From the January 01, 2011 issue of Futures Magazine • Subscribe!

PIMCO's El-Erian, managing the “new normal” investment landscape

imageMohamed El-Erian, CEO and co-chief investment officer of PIMCO, is one of the most knowledgeable people you can find on global financial issues. Prior to joining Bill Gross as co-CIO at PIMCO, El-Erian managed the Harvard University endowment fund, was a managing director at Salomon Smith Barney/Citigroup and spent 15 years at the International Monetary Fund.

He is in his second stint at PIMCO, formerly serving as a senior member of PIMCO’s portfolio management and investment strategy group before taking the reins of the Harvard endowment. His 2008 book, “When Markets Collide,” addresses global capital shifts before the dramatic events of that year confirmed them.

We spoke with El-Erian regarding PIMCO’s outlook for bonds and attempts to navigate the “new normal” global financial landscape.

Futures Magazine: Sprinkled throughout various speeches and commentaries by you and PIMCO founder Bill Gross is the term the "new normal." Generically it refers to an era of less robust growth due to lower leverage and more regulation. Explain what you mean by it and the implications of it on the investment landscape.

Mohamed El-Erian: The new normal is a world in which industrial countries face sluggish growth, persistently high unemployment, private sector de-leveraging and sovereign debt issues. It is also a multispeed world that sees an acceleration of the migration of wealth and growth dynamics from industrial to emerging economies. And remember, the new normal speaks to what is likely to happen given current conditions, rather than what should happen.

FM: What are the implications for industrial economies of this migration and, seeing that you note this is what will likely happen rather than what should happen, what do you think should happen?

ME: Industrial economies must adjust to this migration, and do so in a manner that is consistent with high global growth and an appropriate domestic retooling. In most cases, this involves a mix of structural measures aimed at strengthening international competitiveness, compensating for past resource misallocations (such as underinvestment in infrastructure and education), strengthening social safety nets and placing budgets and deficits back on more sustainable paths.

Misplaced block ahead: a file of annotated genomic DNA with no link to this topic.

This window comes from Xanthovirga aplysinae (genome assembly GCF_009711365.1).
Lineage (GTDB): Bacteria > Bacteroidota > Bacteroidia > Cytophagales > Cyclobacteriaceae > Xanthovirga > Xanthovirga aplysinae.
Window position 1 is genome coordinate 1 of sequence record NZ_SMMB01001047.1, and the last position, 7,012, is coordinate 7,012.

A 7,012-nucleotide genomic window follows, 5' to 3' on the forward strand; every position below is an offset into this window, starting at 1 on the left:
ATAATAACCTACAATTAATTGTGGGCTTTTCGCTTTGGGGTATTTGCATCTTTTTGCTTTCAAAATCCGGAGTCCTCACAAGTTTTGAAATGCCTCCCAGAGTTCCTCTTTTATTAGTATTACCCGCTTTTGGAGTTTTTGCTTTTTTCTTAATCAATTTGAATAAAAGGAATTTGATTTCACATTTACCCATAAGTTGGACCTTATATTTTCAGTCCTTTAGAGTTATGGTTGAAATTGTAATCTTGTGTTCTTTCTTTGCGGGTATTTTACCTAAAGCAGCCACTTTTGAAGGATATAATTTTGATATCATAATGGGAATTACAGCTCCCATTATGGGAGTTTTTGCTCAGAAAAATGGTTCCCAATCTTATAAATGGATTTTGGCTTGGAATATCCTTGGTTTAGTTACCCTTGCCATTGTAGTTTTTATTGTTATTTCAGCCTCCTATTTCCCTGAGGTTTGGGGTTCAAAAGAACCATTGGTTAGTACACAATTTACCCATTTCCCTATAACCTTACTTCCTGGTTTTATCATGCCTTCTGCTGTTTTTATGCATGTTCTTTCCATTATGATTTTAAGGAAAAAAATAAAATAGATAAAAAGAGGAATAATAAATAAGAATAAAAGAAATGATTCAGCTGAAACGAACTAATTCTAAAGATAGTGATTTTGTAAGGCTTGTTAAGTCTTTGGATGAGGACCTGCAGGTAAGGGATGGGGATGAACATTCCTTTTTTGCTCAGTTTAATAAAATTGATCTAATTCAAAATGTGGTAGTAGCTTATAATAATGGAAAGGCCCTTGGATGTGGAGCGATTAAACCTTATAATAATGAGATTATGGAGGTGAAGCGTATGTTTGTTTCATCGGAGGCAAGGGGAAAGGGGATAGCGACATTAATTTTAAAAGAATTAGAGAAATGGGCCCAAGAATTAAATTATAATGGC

FM: In analyzing the U.S. and other Western nations' response to the financial crisis, you talk about winning the war and losing the peace. Please explain what you mean and tell us what needs to be done to win the peace.

ME: A bold and coordinated global response succeeded in avoiding a worldwide depression in 2009 that would have devastated output, demand, investments and employment around the world. Policymakers thus won the war. However, the peace is yet to be secured. As a result, the global growth outlook is still fragile, unemployment remains stubbornly high, investors are waiting on the sidelines, the risk of protectionism is increasing, sovereign debt crises are periodically erupting and global policy coordination has given way to fragmentation, frictions and, even, talk of “currency wars.”

FM: You praise the reaction by policymakers to the initial crisis. Are you referring specifically to TARP or the multiple Fed actions beginning in 2007? As a trader are you worried about the level of government intervention in the markets? How has that changed, if at all, your decision making?

ME: It goes well beyond a specific measure. The six-month period, October 2008 to April 2009, will go down in history as an amazing time of global policy coordination. National policies in both industrial and emerging countries were aligned by the trio of common analyses, purpose and focus. The effort involved many countries, coordinated via the G-20. It also included multiple national agencies, acting jointly in an unusually cooperative and constructive fashion.

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